COVID and Sassa were a big deal

Before we enter 2022, Eyewitness News brings you the top five most-read local stories of 2021.

President Cyril Ramaphosa, acting Chief Justice Raymond Zondo and the newly sworn-in ministers and deputy ministers at the Union Buildings in Tshwane on 6 August 2021. Picture: GCIS

JOHANNESBURG – While the COVID-19 pandemic has dominated headlines in 2021, South Africa has seen some big news coming out of this year. We have a look at the top five news stories that you clicked on.

Your most-read local Eyewitness News story for this busy year was President Cyril Ramaphosa’s Cabinet reshuffle in August – specifically, the infographic we brought you, with the faces of those taking over and those being shown the door (or choosing to leave).

1. INFOGRAPHIC: Cabinet reshuffle

The notable exits included that of Tito Mboweni and Zweli Mkhize. As health minister, Mkhize was embroiled in the Digital Vibes scandal and Mboweni resigned from his position as minister of finance, a position he made very clear was not sought by him.

In September, the Special Investigating Unit’s report into the Digital Vibes scandal found that Mkhize lied to the nation, failed in his oversight duties, and was clearly conflicted given the irregular appointment of his friends.

The report also found that Mkhize lied to both the country and the president when he said during a press briefing in May this year that neither he nor his family had benefited from the Digital Vibes deal.

At the centre of the debacle is a R150 million irregular tender that the department, while he was in charge, awarded to Digital Vibes – a company linked to some of his close associates. The minister’s son was also shown to have benefited from the proceeds.

2. Sassa R350 grant applicants urged to provide correct banking details

When applications for the special COVID-19 social relief of distress grant opened early in August, most unemployed people wanted to know how the process would unfold.

The grant was specifically meant for individuals who were unemployed, did not receive any form of income, social grant or UIF payment.

At the time, Sassa spokesperson Paseka Letsatsi said that the agency was working closely with the Post Office, adding that they were working on plans to ensure that people did not flock to offices from the end of August.

By the time applications closed in September, Sassa said that close to 11.5 million beneficiaries had been accepted.

3. Discovery Health explains how it will vaccinate its members against COVID-19

The COVID-19 pandemic shocked many countries and in South Africa, the talk around introducing vaccines was a hot topic in January.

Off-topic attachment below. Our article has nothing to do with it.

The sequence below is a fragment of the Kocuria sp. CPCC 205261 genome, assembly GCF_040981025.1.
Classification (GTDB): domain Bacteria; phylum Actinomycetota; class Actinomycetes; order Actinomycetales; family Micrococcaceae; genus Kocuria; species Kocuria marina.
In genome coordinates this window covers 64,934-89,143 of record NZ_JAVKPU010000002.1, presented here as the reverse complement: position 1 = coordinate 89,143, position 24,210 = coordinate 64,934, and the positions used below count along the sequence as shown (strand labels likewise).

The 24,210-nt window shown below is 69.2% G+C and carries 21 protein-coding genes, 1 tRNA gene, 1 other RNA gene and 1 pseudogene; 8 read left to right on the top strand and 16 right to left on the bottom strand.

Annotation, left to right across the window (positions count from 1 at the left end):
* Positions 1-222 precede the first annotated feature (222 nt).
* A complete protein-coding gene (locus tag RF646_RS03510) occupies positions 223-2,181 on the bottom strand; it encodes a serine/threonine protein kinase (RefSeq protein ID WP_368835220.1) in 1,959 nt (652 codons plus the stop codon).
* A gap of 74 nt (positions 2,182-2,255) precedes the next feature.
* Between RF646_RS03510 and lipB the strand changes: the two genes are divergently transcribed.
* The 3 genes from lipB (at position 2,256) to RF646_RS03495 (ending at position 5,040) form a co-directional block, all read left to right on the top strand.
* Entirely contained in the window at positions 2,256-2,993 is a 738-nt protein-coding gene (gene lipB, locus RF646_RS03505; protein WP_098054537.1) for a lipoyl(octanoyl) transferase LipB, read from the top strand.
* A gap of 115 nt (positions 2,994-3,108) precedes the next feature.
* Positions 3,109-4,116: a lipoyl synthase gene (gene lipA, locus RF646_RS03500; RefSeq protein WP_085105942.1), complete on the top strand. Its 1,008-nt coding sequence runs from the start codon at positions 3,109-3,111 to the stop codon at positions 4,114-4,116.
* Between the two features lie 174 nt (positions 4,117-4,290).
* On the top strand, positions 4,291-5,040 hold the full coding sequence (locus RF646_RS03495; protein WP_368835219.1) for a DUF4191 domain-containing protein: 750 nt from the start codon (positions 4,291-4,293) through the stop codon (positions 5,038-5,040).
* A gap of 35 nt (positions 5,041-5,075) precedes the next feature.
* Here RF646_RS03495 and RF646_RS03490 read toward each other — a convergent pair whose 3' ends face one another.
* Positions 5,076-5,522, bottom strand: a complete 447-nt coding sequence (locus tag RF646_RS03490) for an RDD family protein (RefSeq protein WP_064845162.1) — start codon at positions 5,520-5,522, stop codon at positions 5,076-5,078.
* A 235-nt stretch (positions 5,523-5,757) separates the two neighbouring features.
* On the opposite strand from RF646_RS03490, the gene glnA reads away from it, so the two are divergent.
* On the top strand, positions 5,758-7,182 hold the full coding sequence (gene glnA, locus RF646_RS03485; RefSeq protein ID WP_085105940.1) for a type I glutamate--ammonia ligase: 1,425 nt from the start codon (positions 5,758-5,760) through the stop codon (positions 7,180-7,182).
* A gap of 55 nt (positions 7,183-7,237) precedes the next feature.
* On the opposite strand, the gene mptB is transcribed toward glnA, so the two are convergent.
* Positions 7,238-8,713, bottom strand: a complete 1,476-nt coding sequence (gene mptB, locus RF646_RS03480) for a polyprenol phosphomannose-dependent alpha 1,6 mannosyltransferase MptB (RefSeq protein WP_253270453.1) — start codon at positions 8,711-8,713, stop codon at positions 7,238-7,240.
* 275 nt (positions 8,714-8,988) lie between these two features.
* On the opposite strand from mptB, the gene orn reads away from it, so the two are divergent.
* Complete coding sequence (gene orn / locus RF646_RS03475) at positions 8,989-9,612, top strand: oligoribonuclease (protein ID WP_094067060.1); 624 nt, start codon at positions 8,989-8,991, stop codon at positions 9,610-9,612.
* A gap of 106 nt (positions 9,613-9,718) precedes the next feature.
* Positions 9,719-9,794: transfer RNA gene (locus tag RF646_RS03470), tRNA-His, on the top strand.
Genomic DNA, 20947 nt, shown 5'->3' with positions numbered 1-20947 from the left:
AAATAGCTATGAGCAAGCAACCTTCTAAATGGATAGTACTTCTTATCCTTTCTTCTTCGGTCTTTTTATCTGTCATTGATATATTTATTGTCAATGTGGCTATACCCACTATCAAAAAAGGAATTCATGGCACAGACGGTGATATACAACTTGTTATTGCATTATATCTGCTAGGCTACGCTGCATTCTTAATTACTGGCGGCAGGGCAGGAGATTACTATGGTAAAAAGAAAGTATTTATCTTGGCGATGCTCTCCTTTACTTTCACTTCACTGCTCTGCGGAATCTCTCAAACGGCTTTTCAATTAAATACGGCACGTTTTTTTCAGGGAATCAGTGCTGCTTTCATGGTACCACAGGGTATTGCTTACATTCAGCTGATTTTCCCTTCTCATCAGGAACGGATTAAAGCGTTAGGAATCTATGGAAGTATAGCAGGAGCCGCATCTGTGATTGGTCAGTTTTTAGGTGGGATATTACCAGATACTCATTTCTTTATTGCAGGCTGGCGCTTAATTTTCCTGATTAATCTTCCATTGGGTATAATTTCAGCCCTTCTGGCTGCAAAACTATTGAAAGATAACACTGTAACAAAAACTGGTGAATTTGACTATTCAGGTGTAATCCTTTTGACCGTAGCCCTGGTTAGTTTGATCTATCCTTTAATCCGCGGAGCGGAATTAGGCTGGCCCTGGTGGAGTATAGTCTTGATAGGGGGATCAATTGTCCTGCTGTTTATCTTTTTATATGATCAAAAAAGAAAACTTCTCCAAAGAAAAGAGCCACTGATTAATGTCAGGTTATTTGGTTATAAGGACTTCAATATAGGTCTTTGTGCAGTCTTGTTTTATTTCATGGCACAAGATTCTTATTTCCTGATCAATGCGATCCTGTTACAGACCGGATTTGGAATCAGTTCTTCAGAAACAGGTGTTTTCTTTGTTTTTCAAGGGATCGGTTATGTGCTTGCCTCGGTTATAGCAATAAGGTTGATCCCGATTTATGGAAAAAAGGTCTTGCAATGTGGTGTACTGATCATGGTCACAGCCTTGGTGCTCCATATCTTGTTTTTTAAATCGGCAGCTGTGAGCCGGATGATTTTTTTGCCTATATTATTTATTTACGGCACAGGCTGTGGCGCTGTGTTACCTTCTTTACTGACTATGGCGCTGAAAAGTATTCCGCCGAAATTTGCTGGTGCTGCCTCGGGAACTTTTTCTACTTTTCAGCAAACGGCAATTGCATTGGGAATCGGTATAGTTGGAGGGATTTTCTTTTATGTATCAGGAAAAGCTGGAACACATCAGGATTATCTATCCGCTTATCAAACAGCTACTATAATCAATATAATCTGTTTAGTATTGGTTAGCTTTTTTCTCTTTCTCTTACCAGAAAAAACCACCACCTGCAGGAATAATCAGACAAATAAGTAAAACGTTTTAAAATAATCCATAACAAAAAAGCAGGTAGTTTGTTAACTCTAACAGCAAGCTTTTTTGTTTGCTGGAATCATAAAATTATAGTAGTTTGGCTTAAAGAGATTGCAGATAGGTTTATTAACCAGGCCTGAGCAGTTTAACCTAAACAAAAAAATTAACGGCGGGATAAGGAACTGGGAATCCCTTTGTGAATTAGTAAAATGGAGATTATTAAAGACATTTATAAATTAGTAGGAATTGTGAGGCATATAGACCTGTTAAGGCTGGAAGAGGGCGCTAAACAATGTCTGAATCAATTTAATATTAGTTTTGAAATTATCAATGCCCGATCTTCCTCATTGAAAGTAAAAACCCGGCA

At the time, Discovery – like many other medical aids schemes – decided to take the decision to cover the cost of vaccination for its members.

It was just before the first doses of vaccine landed in SA when Discovery Health CEO Ryan Noach said that medical schemes were working closely with government to come up with plans to subsidise about 30% of the population for coronavirus vaccinations once the jabs became available.

Discovery had earlier announced that it would fund vaccinations for two million of its members.

Noach explained how the funding from the private medical scheme would work and that some money would be used to assist those who could not afford it.

“Medical aid schemes will pay a slightly higher price for the vaccine than the cost price. The payment’s higher price through a central procurement hub, probably administered by someone like the Solidarity Fund, the surplus that’s generated will be used to subside that fee for members of the public who don’t have medical scheme cover as well.”

4. Ramaphosa to address SA soon on COVID-19 measures for Easter – Ntshavheni
Once again, COVID-19 was a huge topic this year and so were family meetings. The country is always on the lookout for when President Ramaphosa is going to give his next address, especially if he’s met with Cabinet or the National Coronavirus Command Council.

This year in March, as the Easter holidays were loading, South Africans were wondering what the president would say in his next address. Alcohol and interprovincial bans are usually at the top of the list of things to listen out for when the president hosts a family meeting.

At the time, Acting Minister in the Presidency Khumbudzo Ntshavheni gave an update on the outcomes of the Cabinet meeting.

Ntshavheni said that government was taking the necessary steps to ensure that measures were in place when many South Africans would be marking the religious long weekend.

5. COVID-19 case numbers drop in SA

South Africans tune to the news daily to get the latest updates on the COVID stats. Should they be high for a while, the president might put the country on a stricter lockdown level, but should they be low for while, then we can all relax and keep doing what we’ve been doing.

Government officials have constantly emphasised the importance of social distancing, washing your hands and wearing your mask in public to keep the virus at bay.

In January, COVID numbers were of a high concern because the country had just come out of the festive season and schools were due to open.

Specifically, on 17 January this year, the number of active cases of COVID-19 in South Africa dropped significantly after the Department of Health recorded more than 21,000 recoveries over a 24-hour period.

On 16 January 2021, the department reported 204,830 active cases across the country, a far cry from the more than 212,500 from the day before.

Since then, COVID-19 cases rose and fell as the seasons changed and public holidays and long weekends came and went.

As we end the year, health officials have emphasised the importance of getting vaccinated with booster shots now available for all those eligible for vaccination.

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